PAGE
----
Ultimately, this ratio will tell an analyst exactly how much potential investors are willing to pay for each dollar of asset value. The PB(M/B) ratio is computed by dividing the current closing price of the stock by the company’s current book value per share, which is calculated by either of the following two equations:

P/B Ratio =  Market CapitalizationNet Book ValueP/B Ratio = Price per ShareNet Book Value per ShareP/B Ratio =  Market CapitalizationNet Book ValueP/B Ratio = Price per ShareNet Book Value per Share

Net book value is equal to net assets, or the total assets minus the total liabilities of the company.

Analysts often consider a low P/B ratio (less than 1) to indicate that a stock is undervalued and a higher ratio (greater than 1) to mean that a stock is overvalued. A low ratio may be an indication that something is wrong with the company or that an investor may be paying too much for any residual value should the company be liquidated.

However, many market experts will argue the exact opposite of the above interpretations. Because of these discrepancies in interpretation and overall variance of opinion, the use of alternate stock valuation metrics, either in addition to or in place of the P/B ratio, is always worth exploring.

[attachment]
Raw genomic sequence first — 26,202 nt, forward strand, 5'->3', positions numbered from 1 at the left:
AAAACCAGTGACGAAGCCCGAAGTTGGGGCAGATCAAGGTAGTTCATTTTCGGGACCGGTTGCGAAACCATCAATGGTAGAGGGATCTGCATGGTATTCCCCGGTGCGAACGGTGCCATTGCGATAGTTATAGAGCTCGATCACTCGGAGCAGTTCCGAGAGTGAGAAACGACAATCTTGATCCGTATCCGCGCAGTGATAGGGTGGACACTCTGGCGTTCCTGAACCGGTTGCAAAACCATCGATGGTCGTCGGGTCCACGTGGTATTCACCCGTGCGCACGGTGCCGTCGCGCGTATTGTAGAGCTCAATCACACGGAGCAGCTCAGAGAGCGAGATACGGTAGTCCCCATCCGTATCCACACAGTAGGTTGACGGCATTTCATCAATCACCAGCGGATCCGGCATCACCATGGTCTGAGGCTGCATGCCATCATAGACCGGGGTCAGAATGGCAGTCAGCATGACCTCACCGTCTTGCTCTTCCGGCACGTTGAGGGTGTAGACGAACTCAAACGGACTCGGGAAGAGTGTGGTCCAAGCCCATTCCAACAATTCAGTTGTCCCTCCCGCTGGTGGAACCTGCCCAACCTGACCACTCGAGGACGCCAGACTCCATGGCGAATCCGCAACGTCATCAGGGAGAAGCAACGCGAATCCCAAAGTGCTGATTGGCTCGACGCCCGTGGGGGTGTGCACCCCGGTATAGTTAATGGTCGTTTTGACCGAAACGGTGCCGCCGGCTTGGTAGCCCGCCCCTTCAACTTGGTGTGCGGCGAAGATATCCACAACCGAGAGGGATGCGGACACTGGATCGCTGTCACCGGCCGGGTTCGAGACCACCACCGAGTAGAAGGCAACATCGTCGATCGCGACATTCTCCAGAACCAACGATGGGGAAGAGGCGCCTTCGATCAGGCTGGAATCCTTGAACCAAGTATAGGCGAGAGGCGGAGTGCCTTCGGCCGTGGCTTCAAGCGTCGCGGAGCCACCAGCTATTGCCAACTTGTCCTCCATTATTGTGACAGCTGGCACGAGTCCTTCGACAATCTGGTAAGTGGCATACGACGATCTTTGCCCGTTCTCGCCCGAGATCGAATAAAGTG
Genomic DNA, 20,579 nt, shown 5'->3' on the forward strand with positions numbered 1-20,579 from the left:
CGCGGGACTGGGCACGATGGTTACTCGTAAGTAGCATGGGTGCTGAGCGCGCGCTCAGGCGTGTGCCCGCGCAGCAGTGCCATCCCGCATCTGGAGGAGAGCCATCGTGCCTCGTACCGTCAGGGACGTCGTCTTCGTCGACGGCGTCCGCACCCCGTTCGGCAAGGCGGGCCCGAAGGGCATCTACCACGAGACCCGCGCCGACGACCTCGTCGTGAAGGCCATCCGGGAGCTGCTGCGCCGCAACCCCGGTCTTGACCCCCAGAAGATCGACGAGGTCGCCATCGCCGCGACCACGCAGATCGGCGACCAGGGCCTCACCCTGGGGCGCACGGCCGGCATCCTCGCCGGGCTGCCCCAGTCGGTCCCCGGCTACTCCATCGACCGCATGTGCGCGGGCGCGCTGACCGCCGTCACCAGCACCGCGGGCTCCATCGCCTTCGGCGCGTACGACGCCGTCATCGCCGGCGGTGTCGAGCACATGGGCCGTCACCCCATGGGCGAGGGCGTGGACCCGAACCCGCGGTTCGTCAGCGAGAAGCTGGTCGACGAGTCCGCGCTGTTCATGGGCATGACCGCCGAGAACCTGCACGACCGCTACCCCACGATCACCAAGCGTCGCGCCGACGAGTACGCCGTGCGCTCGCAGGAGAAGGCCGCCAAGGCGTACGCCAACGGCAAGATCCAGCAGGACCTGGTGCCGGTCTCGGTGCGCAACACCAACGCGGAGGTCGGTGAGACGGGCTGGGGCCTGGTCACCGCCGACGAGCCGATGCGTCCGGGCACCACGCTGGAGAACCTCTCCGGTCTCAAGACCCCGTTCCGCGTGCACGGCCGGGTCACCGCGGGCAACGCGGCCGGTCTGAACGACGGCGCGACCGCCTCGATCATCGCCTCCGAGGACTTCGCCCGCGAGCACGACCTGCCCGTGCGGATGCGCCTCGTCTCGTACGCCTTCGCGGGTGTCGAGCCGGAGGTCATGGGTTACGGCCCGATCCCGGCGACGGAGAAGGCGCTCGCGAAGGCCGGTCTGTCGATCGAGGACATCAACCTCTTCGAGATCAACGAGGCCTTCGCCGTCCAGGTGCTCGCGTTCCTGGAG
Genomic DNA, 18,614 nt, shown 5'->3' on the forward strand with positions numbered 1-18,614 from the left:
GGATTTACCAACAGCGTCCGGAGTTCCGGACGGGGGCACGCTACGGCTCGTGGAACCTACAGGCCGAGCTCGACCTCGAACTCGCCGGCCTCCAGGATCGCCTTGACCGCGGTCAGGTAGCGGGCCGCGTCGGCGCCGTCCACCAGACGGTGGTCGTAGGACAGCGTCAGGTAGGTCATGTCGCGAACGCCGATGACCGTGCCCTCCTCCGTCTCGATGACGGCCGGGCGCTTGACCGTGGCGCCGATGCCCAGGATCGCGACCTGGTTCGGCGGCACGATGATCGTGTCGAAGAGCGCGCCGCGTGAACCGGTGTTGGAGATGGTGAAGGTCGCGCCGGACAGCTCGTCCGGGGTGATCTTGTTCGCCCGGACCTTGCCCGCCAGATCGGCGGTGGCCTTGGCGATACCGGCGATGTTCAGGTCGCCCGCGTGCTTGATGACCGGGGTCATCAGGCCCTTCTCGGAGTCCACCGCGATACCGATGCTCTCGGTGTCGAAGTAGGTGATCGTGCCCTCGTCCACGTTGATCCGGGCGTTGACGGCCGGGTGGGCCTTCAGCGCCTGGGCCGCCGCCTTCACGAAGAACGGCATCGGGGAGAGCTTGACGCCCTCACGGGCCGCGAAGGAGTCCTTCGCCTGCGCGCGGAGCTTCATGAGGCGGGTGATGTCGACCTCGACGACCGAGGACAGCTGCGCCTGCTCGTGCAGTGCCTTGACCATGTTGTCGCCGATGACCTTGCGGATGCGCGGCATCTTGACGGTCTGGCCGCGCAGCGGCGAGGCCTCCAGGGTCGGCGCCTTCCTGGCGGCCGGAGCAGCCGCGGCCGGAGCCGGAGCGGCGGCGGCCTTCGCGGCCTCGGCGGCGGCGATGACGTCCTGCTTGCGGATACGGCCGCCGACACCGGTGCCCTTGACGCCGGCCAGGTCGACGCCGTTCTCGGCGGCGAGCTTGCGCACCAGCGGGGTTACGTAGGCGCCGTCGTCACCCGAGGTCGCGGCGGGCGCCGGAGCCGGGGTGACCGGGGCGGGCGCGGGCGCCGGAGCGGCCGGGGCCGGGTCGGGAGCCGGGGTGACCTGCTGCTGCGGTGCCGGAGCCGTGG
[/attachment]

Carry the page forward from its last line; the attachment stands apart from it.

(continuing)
In conclusion, the P/B ratio can help a company understand if its net assets are comparable to the market price of its stock. However, as with the P/E ratio, it is always a good idea to compare P/B ratios of companies within the same industry and use them in conjunction with other metrics and analytical methodologies.

Alternative Multipliers

There are two main types of valuation metrics multiples used to value common stock. These are equity multiples and enterprise value (EV) multiples. Additionally, there are two primary methods by which to perform analysis using these multiples. These methods are comparable company analysis (comps) and precedent transaction analysis (precedents).

Experienced financial analysts advocate the use of multiples in valuation analysis for a number of reasons, the most important being that they help generate realistic and sound judgments of enterprise values (total company values), they are relatively easy to use and interpret, and they can provide helpful information on a company’s overall financial condition when used appropriately.